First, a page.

New trick found for how cells stay organized

January 16, 2015
As time passes (left to right), RNA granules (green dots) segregate to the posterior of a newly fertilized C. elegans egg. Chromosomes are marked in red. Credit: Jenn Wang

Organization is key to an efficient workplace, and cells are no exception to this rule. New evidence from Johns Hopkins researchers suggests that, in addition to membranes, cells have another way to keep their contents and activities separate: with ribbons of spinning proteins. A summary of their findings appears today in the journal eLife.

Each cell is a busy warehouse of activity. To keep things orderly, protein workers are "assigned" to specific areas of the cell where other workers are collaborating on the same project. Most of the project areas, or organelles, in the cell are cordoned off by flexible membranes that let things in and out on an as-needed basis, but some organelles, like RNA granules, do not seem to have clear boundaries.

RNA granules float throughout the watery space inside the cell and are responsible for transporting, storing and controlling RNA—DNA's chemical cousin—which holds blueprints for proteins. Until now, researchers thought that the granules didn't have concrete edges to separate them from the space outside.

"Before, the thinking was that RNA granules were like oil in water," says Geraldine Seydoux, Ph.D., a Howard Hughes investigator and professor of molecular biology and genetics at the Johns Hopkins University School of Medicine. "Oil molecules create droplets because they are attracted to themselves, and so they are able to separate from surrounding water. Now we know that the separation of RNA granules from their watery surroundings is facilitated by a dynamic envelope that stabilizes them."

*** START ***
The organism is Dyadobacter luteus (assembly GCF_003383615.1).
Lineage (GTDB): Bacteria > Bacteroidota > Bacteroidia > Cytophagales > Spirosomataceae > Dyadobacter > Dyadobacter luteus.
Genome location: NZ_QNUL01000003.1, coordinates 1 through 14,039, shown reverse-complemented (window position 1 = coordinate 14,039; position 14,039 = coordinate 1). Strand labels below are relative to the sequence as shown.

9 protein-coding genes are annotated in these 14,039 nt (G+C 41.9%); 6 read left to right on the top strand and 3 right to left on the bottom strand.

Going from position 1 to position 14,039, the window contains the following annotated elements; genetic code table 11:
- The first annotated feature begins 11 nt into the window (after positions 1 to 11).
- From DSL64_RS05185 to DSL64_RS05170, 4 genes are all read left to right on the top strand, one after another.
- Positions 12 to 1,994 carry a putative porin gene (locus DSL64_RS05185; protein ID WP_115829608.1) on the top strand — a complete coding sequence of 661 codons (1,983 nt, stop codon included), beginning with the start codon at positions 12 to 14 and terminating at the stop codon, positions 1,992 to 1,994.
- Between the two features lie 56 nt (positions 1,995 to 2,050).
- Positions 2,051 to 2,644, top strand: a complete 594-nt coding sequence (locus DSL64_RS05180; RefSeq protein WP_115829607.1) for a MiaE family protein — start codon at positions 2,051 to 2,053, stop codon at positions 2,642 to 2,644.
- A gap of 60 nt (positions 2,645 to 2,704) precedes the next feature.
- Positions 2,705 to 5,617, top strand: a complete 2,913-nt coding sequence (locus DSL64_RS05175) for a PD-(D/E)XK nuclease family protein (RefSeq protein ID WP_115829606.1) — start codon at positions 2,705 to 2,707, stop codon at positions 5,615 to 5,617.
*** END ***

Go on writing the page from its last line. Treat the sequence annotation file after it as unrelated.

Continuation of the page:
Seydoux and her team worked with Eric Betzig, Ph.D., of Janelia Farm, who uses a state-of-the-art microscope that can detect rapidly moving particles. That microscope was key to detecting the irregularly shaped protein "cages" that surround the granules because they are constantly orbiting. When the researchers identified the proteins that create the cages, they were further surprised to find that the proteins are predicted not to interact with RNA and are rarely folded as most proteins are.

Seydoux says there are many questions left open about the nature of these cages and the RNA they surround, but "it is quite exciting to have discovered a new way that cells organize their contents."

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Close-up view of the ribbon-like cage (orange) that holds an RNA granule together. Credit: Jenn Wang and Bi-Chang Chen

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teslaberry
4 / 5 (1) Jan 16, 2015
discoveries like this seem to me a major part of biology. how can we say we have a basic grasp of cellular biology when we don't have a complete picture, let alone an understanding of what a complete picture even is?

it could take hundreds more years of basic cellular biology to get a foothold strong enough for estimating the amount left to 'discover' with any confidence. until then, we are still exploring the great beyond, despite how much we already know, we are nowhere close to hitting the 'limit' .
pauljpease
5 / 5 (2) Jan 16, 2015
discoveries like this seem to me a major part of biology. how can we say we have a basic grasp of cellular biology when we don't have a complete picture, let alone an understanding of what a complete picture even is?

it could take hundreds more years of basic cellular biology to get a foothold strong enough for estimating the amount left to 'discover' with any confidence. until then, we are still exploring the great beyond, despite how much we already know, we are nowhere close to hitting the 'limit' .


As a researcher in the field, I agree that yes, we still have a lot to learn, and we don't even know how much we have left to learn. But regarding the first part of your statement, yes, we can have a "basic" grasp of the subject without having a "complete picture" of it. That's what a basic understanding means not detailed or complete. But the devil is indeed in the details. Cheers.

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